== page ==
Thursday, October 21, 2021

Hedging Your Bets On Your Very First Flip

So you think you’ve read enough books, gone to enough seminars, watched enough HGTV, finally
got an offer accepted on an investment property and are now waiting for it to close. What should you expect? Smooth sailing or a nightmare? Is there an in-between?

So let's goes over the possible outcomes,  it’s good to talk to others who have been there/done that. And even though none of it will insulate you from reality, here are a few ways things can go.

Best case scenario is, of course, that it goes swimmingly, making you think you’ve got a handle on this investor/flipper thing. Here's an example of a couple who had great success with their first purchase. No major issues, making them confident that investing in real estate is much less complicated than they originally thought. But the couple had also done their homework. They took the time to speak to other flippers, studied how to evaluate the value of a property, took notes of what damages or potential expense to look for, and learned how to evaluate the housing market. They also got wisdom from others on the importance of how to communicate with their clients. If you do all these things, “Then you stand a much better chance of having a really smooth, profitable first purchase. Of course, a lot needs to be learned on the job, and you’re bound to make mistakes here and there, but this ‘pre-deal education’ will go a long way.”

The key in the beginning, anyway, is to be involved in EVERY aspect of the investment — from knowing the numbers to knowing the area to analyzing the repair costs. Don’t leave any of this in the hands of others. “Successful closes depend, in large part, on your commitment to, become the expert in your market,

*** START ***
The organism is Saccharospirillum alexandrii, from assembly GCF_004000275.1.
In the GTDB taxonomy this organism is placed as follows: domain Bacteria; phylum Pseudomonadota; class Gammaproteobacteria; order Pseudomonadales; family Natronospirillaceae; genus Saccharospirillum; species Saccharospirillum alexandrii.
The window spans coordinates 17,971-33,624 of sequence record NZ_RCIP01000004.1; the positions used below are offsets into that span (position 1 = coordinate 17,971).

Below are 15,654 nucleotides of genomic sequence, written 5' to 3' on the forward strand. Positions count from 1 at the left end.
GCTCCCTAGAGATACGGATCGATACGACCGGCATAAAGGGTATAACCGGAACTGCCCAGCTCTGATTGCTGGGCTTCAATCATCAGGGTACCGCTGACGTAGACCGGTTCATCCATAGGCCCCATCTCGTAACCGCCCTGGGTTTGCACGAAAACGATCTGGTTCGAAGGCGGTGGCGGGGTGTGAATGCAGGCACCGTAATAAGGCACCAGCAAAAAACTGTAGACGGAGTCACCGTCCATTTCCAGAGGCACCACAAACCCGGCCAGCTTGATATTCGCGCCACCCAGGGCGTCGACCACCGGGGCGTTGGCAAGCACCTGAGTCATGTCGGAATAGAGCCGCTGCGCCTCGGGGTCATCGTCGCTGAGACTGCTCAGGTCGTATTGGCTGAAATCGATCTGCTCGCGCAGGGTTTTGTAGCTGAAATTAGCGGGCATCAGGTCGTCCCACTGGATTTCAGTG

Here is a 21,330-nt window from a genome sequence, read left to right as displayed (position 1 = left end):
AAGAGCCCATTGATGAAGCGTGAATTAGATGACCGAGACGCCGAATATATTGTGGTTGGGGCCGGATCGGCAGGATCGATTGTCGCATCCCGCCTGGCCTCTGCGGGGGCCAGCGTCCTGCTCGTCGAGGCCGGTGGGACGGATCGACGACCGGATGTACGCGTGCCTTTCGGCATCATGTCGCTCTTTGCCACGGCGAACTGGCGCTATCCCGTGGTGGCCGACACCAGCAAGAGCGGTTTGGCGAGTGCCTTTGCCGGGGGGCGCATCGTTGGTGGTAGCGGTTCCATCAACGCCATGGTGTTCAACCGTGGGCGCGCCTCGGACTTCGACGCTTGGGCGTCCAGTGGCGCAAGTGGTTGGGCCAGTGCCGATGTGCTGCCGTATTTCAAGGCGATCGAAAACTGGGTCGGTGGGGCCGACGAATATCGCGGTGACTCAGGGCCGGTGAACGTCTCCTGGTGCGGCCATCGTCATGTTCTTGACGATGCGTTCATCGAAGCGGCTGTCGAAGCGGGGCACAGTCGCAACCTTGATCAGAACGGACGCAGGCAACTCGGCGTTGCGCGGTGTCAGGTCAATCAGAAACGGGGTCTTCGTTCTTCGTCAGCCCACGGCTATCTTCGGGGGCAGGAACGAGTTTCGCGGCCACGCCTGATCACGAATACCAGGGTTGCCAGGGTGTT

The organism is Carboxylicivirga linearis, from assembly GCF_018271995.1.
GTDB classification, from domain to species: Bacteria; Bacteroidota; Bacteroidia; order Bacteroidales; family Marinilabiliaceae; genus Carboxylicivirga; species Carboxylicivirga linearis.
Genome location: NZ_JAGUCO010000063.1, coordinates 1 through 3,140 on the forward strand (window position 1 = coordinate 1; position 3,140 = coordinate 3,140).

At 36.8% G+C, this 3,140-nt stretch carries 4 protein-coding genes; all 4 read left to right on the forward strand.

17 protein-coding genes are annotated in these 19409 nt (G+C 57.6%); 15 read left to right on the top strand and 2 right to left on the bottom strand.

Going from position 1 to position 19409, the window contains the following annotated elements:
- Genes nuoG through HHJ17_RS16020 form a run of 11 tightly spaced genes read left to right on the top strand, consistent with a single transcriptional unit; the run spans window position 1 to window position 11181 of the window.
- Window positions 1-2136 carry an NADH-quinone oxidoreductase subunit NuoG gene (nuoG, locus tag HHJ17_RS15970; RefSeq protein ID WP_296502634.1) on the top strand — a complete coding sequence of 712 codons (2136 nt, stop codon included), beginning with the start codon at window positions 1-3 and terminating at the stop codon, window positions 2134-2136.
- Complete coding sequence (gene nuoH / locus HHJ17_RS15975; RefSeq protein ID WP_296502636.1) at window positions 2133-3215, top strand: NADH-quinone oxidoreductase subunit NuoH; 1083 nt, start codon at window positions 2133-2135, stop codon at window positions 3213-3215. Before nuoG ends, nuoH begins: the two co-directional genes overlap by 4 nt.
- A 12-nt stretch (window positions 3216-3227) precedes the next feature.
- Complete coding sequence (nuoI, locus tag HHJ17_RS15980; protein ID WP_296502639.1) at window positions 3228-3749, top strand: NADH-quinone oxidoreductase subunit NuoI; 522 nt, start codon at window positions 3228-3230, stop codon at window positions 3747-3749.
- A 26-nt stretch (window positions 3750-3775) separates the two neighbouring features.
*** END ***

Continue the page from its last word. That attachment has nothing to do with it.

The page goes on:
Many investors buy too high; get their rehab estimates wrong; miss something in the walk-through that’s going to cost them later. “Profit on your first deal is by no means a guarantee. However, your first close can make you money. So let’s say you’ve done your homework and educated yourself on the process, how to price and value things, and you’re ready to go. Crunch time. Your accepted offer is accompanied in your mind by a certain profit figure when all is said and done. First home buying experience was exciting, fun and stressful all at the same time. What was supposed to be an 8 month flip with a six-figure return turned out to be a 1.5-year flip and with a mediocre return. “We learned very quickly that it’s good to trust people, but you must VERIFY that their information is true. We are talking permit and contractor delays, hiring the wrong people and finding more repairs than originally anticipated. Hopefully there is enough equity in the deal to cover any such short comings. 

Takeaways are the following:

  • Learn by doing, not just reading about it. Know that ANYTHING can happen.
  • Profit is never guaranteed (at least not what you may have originally had in mind).
  • Gather a solid, trustworthy team around you.
  • Make sure the information the homeowner is giving you is true. Don’t take their word for it, even if they had good intentions.

Have a heart. You are buying what was once someone’s home. Treat them and the deal with care and compassion. Closing a profitable deal was only half the excitement. The other half is coming through for your seller. To them, it may be much more than a transaction.

Thank you for visiting my blog, I hope you enjoy it and learned a thing or two. 

Roxy Redenbaugh, Broker
Sr Mortgage Consultant
Residential and Commercial
The Greatest Compliment I Can Receive Is A Referral From Friends, Family, and Business Associates,
NMLS#269926 Company NMLS#1930219

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